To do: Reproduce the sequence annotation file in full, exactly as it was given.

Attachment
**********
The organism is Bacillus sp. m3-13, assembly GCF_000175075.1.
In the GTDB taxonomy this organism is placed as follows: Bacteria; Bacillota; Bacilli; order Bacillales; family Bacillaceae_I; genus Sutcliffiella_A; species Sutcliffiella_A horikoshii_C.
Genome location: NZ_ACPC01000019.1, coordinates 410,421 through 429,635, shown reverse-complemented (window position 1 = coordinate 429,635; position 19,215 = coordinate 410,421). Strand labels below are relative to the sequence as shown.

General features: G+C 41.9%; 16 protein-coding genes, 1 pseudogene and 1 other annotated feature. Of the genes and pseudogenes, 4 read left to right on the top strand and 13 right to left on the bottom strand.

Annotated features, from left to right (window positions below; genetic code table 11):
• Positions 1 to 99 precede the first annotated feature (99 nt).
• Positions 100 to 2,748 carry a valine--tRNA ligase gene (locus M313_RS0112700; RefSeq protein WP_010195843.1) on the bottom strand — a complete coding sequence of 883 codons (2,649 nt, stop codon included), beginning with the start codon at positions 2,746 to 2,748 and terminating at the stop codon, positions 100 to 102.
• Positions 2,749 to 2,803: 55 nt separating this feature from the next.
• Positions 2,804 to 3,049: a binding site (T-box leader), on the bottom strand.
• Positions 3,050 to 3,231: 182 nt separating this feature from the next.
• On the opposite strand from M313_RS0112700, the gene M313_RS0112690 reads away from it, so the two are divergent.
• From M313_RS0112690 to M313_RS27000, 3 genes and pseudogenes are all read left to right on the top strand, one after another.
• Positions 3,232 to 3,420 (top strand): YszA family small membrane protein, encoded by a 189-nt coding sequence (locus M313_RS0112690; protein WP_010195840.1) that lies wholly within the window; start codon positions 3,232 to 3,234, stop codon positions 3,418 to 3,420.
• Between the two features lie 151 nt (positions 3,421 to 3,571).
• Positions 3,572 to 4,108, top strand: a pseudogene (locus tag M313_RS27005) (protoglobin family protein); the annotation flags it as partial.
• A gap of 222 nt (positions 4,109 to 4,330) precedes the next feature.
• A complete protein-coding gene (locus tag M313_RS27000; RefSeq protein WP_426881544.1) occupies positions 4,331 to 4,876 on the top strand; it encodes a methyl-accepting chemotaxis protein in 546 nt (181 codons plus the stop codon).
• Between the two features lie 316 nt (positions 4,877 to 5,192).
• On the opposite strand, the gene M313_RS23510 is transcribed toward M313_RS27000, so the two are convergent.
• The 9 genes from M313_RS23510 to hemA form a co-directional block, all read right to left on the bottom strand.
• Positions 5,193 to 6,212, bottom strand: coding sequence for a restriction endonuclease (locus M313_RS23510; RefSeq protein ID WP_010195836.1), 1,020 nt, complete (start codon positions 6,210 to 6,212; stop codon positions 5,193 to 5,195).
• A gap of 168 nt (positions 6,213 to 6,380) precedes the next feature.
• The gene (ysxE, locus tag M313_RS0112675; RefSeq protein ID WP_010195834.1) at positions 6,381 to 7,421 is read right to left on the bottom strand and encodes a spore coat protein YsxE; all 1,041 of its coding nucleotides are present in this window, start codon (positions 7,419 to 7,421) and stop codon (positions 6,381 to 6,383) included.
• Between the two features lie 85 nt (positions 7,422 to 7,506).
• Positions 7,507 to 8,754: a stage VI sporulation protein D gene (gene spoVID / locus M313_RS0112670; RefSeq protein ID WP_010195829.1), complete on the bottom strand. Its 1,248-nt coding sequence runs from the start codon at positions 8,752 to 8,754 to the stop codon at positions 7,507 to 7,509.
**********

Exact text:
The organism is Bacillus sp. m3-13, assembly GCF_000175075.1.
In the GTDB taxonomy this organism is placed as follows: Bacteria; Bacillota; Bacilli; order Bacillales; family Bacillaceae_I; genus Sutcliffiella_A; species Sutcliffiella_A horikoshii_C.
Genome location: NZ_ACPC01000019.1, coordinates 410,421 through 429,635, shown reverse-complemented (window position 1 = coordinate 429,635; position 19,215 = coordinate 410,421). Strand labels below are relative to the sequence as shown.

General features: G+C 41.9%; 16 protein-coding genes, 1 pseudogene and 1 other annotated feature. Of the genes and pseudogenes, 4 read left to right on the top strand and 13 right to left on the bottom strand.

Annotated features, from left to right (window positions below; genetic code table 11):
• Positions 1 to 99 precede the first annotated feature (99 nt).
• Positions 100 to 2,748 carry a valine--tRNA ligase gene (locus M313_RS0112700; RefSeq protein WP_010195843.1) on the bottom strand — a complete coding sequence of 883 codons (2,649 nt, stop codon included), beginning with the start codon at positions 2,746 to 2,748 and terminating at the stop codon, positions 100 to 102.
• Positions 2,749 to 2,803: 55 nt separating this feature from the next.
• Positions 2,804 to 3,049: a binding site (T-box leader), on the bottom strand.
• Positions 3,050 to 3,231: 182 nt separating this feature from the next.
• On the opposite strand from M313_RS0112700, the gene M313_RS0112690 reads away from it, so the two are divergent.
• From M313_RS0112690 to M313_RS27000, 3 genes and pseudogenes are all read left to right on the top strand, one after another.
• Positions 3,232 to 3,420 (top strand): YszA family small membrane protein, encoded by a 189-nt coding sequence (locus M313_RS0112690; protein WP_010195840.1) that lies wholly within the window; start codon positions 3,232 to 3,234, stop codon positions 3,418 to 3,420.
• Between the two features lie 151 nt (positions 3,421 to 3,571).
• Positions 3,572 to 4,108, top strand: a pseudogene (locus tag M313_RS27005) (protoglobin family protein); the annotation flags it as partial.
• A gap of 222 nt (positions 4,109 to 4,330) precedes the next feature.
• A complete protein-coding gene (locus tag M313_RS27000; RefSeq protein WP_426881544.1) occupies positions 4,331 to 4,876 on the top strand; it encodes a methyl-accepting chemotaxis protein in 546 nt (181 codons plus the stop codon).
• Between the two features lie 316 nt (positions 4,877 to 5,192).
• On the opposite strand, the gene M313_RS23510 is transcribed toward M313_RS27000, so the two are convergent.
• The 9 genes from M313_RS23510 to hemA form a co-directional block, all read right to left on the bottom strand.
• Positions 5,193 to 6,212, bottom strand: coding sequence for a restriction endonuclease (locus M313_RS23510; RefSeq protein ID WP_010195836.1), 1,020 nt, complete (start codon positions 6,210 to 6,212; stop codon positions 5,193 to 5,195).
• A gap of 168 nt (positions 6,213 to 6,380) precedes the next feature.
• The gene (ysxE, locus tag M313_RS0112675; RefSeq protein ID WP_010195834.1) at positions 6,381 to 7,421 is read right to left on the bottom strand and encodes a spore coat protein YsxE; all 1,041 of its coding nucleotides are present in this window, start codon (positions 7,419 to 7,421) and stop codon (positions 6,381 to 6,383) included.
• Between the two features lie 85 nt (positions 7,422 to 7,506).
• Positions 7,507 to 8,754: a stage VI sporulation protein D gene (gene spoVID / locus M313_RS0112670; RefSeq protein ID WP_010195829.1), complete on the bottom strand. Its 1,248-nt coding sequence runs from the start codon at positions 8,752 to 8,754 to the stop codon at positions 7,507 to 7,509.